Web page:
This paper describes an iterative method which can be applied to geometrical problems in whicha large number of measurements are available out of which a large number of parameters are to becalculated. The method is based on the fact that a minimum sum of squared differences between anassumed value of a parameter and a number of independent measurements, is achieved when theparameter has the average value. This principle is applied to the problem of flatness measurementwith a gradient measuring device such as an electronic level (typically 180 measurements, 100parameters for a 10 x 10 grid) and to the measurement of a grid using distance measurements alongthe axes and along the diagonals(e.g. 342 measurements, 200 parameters for a 10 x 10 grid). The type A uncertainty of the result is estimated from simulated measurements in which simulated random measurements are superimposed on exact measurements derived from the known solution.This enables the derivation of uncertainties in coordinates relative to a defined orientation; e.g. theminimum zone plane in flatness measurements. It is shown that in both problems an uncertainty inthe results can be achieved which is about equal to the uncertainty of the single measurements.Methods are proposed to combine these uncertainties with type B uncertainties such as an uncertaintyin the temperature gradient in flatness measurements or the temperature uncertainty in grid measurements.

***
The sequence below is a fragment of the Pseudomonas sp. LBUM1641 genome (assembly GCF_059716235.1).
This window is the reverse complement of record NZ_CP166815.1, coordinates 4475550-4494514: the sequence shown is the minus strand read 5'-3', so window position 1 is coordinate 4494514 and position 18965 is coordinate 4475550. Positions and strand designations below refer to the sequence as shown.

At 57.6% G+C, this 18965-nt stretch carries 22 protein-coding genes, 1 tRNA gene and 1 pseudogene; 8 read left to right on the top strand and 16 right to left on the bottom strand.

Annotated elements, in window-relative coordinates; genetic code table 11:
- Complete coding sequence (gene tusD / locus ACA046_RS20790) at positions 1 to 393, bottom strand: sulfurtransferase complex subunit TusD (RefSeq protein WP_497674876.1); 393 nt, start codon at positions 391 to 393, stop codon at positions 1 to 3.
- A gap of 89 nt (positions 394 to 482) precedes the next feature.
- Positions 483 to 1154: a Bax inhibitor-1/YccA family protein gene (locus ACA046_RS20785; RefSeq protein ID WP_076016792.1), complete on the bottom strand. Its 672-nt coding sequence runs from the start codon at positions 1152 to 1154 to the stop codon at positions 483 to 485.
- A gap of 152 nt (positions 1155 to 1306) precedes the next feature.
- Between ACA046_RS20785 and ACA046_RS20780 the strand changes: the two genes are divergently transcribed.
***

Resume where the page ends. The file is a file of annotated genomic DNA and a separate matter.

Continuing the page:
|Title of host publication||Advanced mathematical tools in metrology II|
|Editors||P. Ciarlini, M.G. Cox, F. Pavese, D. Richter|
|Place of Publication||London|
|Number of pages||287|
|Publication status||Published - 1996|
|Name||World scientific series in contemporary chemical physics|